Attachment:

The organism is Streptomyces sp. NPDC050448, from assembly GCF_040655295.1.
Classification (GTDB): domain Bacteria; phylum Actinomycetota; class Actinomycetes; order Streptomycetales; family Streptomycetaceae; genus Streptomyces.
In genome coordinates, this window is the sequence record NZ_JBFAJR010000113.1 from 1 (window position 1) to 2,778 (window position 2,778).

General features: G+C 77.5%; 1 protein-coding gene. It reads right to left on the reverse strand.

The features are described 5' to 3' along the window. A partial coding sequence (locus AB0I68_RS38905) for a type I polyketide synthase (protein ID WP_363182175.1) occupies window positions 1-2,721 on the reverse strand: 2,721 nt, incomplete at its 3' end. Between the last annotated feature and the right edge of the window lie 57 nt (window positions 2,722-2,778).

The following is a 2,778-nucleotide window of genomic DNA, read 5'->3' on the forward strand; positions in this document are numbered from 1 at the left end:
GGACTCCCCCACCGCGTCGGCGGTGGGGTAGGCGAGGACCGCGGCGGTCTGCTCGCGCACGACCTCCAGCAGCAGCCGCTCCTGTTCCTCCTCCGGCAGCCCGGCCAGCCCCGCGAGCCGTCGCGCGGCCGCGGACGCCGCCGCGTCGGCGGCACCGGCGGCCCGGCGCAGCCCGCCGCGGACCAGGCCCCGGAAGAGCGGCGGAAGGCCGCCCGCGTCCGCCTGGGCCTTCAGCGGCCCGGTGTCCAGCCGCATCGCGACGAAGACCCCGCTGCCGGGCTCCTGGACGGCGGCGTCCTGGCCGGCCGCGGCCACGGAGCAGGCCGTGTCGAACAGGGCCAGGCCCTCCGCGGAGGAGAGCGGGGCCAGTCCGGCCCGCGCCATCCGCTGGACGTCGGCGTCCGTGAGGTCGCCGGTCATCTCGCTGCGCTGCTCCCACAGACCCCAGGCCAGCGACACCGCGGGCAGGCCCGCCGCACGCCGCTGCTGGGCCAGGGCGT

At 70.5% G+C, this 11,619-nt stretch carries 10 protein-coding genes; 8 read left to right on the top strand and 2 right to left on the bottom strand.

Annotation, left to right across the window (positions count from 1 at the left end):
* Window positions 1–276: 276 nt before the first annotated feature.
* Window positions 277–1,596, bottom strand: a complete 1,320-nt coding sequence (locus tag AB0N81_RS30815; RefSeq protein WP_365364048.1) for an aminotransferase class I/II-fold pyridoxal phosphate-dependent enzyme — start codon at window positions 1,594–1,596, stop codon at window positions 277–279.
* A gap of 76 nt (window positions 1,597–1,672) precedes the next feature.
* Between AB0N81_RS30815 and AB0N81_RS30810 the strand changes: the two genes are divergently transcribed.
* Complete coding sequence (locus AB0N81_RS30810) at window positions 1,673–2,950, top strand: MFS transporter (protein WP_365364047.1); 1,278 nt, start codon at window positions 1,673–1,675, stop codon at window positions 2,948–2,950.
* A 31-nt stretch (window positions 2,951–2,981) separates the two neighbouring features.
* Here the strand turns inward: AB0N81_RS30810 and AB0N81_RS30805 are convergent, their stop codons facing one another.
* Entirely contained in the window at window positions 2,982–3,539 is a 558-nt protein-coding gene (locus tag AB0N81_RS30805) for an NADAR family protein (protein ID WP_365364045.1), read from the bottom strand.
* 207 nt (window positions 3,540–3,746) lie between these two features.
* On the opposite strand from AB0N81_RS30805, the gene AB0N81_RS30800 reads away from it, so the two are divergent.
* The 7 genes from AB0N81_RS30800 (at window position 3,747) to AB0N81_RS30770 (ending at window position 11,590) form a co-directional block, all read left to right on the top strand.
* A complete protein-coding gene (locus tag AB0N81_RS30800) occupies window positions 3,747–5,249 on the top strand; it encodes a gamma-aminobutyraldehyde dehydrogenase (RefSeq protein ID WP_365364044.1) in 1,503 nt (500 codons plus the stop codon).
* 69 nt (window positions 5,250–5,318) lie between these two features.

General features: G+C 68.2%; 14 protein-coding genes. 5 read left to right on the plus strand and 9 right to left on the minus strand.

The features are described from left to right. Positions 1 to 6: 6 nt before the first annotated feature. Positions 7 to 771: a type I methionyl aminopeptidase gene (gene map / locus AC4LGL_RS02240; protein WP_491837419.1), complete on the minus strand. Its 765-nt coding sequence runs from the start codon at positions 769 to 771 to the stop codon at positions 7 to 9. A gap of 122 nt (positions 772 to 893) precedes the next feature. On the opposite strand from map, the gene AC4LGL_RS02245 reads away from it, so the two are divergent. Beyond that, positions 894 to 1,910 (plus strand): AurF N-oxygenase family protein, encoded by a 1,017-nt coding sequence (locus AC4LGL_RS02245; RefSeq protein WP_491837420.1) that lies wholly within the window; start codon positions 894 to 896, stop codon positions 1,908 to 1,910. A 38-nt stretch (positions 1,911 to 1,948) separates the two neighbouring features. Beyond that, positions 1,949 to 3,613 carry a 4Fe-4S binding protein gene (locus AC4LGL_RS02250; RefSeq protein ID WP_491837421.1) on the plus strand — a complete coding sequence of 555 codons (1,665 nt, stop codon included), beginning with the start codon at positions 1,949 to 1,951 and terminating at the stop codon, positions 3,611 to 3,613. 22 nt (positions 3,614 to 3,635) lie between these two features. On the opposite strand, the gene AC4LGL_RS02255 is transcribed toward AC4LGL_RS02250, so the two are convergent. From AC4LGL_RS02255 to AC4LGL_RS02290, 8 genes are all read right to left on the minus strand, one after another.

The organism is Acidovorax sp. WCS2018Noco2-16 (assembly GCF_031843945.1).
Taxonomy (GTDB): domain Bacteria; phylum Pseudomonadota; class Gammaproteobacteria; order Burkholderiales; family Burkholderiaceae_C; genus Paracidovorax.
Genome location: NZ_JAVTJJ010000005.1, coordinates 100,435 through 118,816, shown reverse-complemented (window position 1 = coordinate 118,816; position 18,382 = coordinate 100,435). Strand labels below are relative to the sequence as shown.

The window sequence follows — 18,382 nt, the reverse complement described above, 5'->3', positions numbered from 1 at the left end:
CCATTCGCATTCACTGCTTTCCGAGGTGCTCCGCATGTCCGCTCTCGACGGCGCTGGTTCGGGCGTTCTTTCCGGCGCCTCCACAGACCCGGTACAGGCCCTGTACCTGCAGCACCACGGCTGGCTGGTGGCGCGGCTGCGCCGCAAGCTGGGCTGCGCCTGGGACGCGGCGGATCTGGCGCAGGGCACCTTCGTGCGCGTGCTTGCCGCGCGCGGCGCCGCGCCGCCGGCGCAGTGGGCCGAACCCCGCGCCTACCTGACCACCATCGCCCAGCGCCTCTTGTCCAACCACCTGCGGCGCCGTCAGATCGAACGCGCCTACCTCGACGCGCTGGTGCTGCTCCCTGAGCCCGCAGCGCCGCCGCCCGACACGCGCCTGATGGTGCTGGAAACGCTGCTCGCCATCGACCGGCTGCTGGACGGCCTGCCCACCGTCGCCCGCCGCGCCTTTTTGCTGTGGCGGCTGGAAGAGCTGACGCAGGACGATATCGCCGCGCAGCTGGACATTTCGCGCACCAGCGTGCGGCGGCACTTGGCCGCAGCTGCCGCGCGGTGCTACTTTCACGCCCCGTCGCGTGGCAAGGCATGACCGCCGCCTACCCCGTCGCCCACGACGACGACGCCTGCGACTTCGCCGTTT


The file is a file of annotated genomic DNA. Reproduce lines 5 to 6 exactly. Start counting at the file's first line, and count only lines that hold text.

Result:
The features are described 5' to 3' along the window. A partial coding sequence (locus AB0I68_RS38905) for a type I polyketide synthase (protein ID WP_363182175.1) occupies window positions 1-2,721 on the reverse strand: 2,721 nt, incomplete at its 3' end. Between the last annotated feature and the right edge of the window lie 57 nt (window positions 2,722-2,778).

The following is a 2,778-nucleotide window of genomic DNA, read 5'->3' on the forward strand; positions in this document are numbered from 1 at the left end: